hard water

If you've recently moved to a new city or state, you may notice something different about your hair. Tap water could be affecting your regimen in a big way. And, whether you have "hard" or "soft" water, though there are benefits and setbacks to both.

To find out which category your water belongs to, you can look at the shower head, drain, or faucet. If you have hard water, then you will see mineral deposits (white residue) in these spots. You can also test this by adding about 10 drops of dish soap to a cup of water. If it turns milky white, then it's hard. If it remains clear, then it's pure and soft. Many plumbing-supply stores will test your water for free.

Here's what your water type means for your curls.

What is hard water?

Hard water is high in mineral content. Water is filtered through a number of minerals, including limestone and chalk, depending on where you live. As a result, it's slightly altered--possibly grittier, grainier, and more calcified. This is why tap water might look, feel, and taste differently in different cities.

Although mineral water is great for internal health, it doesn't always want to work with our hair and skin. Sadly, we can't climb into our cities' aquifers and alter our local filtration systems. We can, however, buy products that better suit our hair's needs.

If you live in a region where the faucets spew hard water, you may notice duller, flatter strands and have trouble achieving volume or shine. Your shampoo will not produce much lather, even if it contains sulfates. Mineralized water is harder to completely wash out of hair. Use a clarifying or "chelating" cleanser, as this will remove any heavy toxins and buildup that your water will leave behind. It's also great to use one after a swim in a chlorine pool.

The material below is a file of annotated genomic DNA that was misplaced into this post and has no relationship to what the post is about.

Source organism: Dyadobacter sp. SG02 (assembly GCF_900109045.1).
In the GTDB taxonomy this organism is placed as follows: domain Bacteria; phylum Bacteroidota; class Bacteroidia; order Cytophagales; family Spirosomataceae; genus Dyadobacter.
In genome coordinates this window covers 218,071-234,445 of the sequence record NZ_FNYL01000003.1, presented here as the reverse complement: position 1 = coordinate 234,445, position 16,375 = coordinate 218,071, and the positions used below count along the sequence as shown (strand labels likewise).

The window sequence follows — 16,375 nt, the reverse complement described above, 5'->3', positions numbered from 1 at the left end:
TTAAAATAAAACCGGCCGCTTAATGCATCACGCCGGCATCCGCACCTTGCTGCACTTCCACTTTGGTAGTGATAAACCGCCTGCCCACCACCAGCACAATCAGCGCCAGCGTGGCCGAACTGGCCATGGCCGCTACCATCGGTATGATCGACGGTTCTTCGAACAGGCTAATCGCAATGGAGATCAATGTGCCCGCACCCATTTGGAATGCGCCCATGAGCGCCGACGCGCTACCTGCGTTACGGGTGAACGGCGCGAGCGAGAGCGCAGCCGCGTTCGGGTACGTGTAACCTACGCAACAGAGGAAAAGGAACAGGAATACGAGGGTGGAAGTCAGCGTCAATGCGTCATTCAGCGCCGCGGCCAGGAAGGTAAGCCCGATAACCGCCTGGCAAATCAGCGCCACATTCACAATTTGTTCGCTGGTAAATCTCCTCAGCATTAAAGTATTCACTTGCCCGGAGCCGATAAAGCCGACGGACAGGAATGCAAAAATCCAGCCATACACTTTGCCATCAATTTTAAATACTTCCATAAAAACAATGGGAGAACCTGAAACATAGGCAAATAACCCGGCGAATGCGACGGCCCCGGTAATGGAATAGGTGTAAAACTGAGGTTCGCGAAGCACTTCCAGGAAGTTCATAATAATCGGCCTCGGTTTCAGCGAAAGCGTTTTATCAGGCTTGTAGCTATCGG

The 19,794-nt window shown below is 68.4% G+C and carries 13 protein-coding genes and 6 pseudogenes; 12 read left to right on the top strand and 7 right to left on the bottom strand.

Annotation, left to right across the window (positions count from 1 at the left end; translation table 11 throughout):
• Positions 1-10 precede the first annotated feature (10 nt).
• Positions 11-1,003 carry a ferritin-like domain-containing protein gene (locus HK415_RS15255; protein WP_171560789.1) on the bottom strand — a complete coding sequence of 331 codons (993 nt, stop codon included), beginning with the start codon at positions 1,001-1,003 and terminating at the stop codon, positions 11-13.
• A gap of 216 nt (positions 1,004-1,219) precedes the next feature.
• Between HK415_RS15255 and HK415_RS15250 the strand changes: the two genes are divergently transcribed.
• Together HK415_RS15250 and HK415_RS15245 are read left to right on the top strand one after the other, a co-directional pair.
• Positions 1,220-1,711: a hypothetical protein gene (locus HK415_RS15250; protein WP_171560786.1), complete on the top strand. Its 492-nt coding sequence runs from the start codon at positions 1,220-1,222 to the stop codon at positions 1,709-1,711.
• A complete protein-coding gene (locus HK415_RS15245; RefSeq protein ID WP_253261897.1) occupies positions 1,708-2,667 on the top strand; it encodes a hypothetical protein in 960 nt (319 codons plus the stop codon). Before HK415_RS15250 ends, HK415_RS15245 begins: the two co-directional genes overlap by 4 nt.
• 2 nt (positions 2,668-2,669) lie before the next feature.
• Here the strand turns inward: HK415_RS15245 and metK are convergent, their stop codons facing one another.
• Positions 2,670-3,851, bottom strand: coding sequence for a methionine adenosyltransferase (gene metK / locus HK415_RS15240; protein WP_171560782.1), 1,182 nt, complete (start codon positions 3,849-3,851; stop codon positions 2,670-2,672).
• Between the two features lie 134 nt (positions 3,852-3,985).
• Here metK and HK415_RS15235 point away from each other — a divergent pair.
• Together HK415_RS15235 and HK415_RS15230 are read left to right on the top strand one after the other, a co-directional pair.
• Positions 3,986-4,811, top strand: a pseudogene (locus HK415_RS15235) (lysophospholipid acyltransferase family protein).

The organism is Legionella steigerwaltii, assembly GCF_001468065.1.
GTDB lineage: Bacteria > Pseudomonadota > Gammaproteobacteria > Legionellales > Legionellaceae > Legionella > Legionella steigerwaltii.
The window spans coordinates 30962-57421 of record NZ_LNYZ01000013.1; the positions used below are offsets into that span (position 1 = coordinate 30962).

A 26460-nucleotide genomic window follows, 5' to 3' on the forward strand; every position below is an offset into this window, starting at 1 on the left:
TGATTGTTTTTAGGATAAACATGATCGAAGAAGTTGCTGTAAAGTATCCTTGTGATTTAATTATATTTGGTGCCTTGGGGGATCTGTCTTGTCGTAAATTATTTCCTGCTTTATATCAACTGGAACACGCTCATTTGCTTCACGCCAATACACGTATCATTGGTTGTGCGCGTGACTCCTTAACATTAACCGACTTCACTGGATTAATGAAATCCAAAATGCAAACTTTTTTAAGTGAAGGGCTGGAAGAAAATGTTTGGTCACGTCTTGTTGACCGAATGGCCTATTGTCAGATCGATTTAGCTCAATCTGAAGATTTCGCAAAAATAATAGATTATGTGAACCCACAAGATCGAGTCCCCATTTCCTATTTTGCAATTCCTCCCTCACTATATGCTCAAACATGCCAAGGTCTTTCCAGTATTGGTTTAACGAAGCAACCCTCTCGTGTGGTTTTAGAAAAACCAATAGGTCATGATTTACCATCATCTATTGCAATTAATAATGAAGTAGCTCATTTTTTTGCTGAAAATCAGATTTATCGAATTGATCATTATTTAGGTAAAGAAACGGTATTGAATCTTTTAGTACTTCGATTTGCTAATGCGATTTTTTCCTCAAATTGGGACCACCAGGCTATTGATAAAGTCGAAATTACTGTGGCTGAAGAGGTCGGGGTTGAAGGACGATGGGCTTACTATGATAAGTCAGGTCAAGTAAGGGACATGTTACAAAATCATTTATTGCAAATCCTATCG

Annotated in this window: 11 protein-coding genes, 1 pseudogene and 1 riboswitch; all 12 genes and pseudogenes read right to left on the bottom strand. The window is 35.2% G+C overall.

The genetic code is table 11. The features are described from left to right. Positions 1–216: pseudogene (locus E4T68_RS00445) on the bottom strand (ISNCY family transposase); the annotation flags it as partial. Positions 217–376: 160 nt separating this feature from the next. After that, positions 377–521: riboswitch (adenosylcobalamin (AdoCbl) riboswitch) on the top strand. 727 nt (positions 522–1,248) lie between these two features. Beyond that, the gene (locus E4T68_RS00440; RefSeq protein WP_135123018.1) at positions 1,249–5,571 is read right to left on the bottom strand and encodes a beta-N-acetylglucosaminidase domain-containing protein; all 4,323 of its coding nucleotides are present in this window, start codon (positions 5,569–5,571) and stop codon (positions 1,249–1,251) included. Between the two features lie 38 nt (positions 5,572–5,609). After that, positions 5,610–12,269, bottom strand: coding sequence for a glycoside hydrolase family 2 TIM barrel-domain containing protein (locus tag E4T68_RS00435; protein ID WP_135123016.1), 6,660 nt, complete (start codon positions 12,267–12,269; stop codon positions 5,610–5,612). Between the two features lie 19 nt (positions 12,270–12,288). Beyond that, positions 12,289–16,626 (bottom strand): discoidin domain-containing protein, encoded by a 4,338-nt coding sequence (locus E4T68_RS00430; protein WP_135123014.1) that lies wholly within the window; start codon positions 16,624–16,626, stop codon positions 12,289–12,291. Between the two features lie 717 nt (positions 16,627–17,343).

Is soft water better?

Washing hair and refreshing curls with soft water might make it feel greasy, oily, and super fine—which will naturally make you want to over-wash it. This, in turn, dries out curly hair faster, depriving it of the hydration it needs to thrive. It's also a major reason why soft water has been linked to hair loss.  Use a lighter oil to seal and pre-shampoo with, like sweet-almond or grapeseed. You may also sprinkle some baby powder onto your scalp, and then rinse it out whenever you shampoo.

What you need to use

After shampooing and co-washing, use a butter in conjunction with a water-based, silicone-free serum like SheaMoisture 10-in-1 SuperFruit Serum to seal moisture without clogging follicles. Try using a cleanser marketed to swimmers—these are specially formulated for chemically altered and hardened water. To style, use Blended Beauty's Curl Styling Lotion, which is pH balanced — perfect for hard-water users. Your shampoo's main ingredient will read Ethylenediamine Tetraacetic Acid, or EDTA for short. This helps break down the extra calcium and magnesium.

A rosemary shampoo like this one from Aubrey Organics will strengthen and moisturize your hair and scalp. Shampoo bars are a great option for soft-water users, too. Use a softening styler, like Alikay Naturals Dulce Hydrating Curl Lotion, to hydrate and add shine. To keep hair replenished without being weighed down, use a conditioner rich with essential oils and glycerin, like Burt's Bees Super Shiny Grapefruit & Sugar Beet.

Don't know if you're in a hard water area?

If you live in the United States, use this water hardness map as a guide while traveling and visiting other cities, so you can be prepared to alter your beauty routine as you see fit.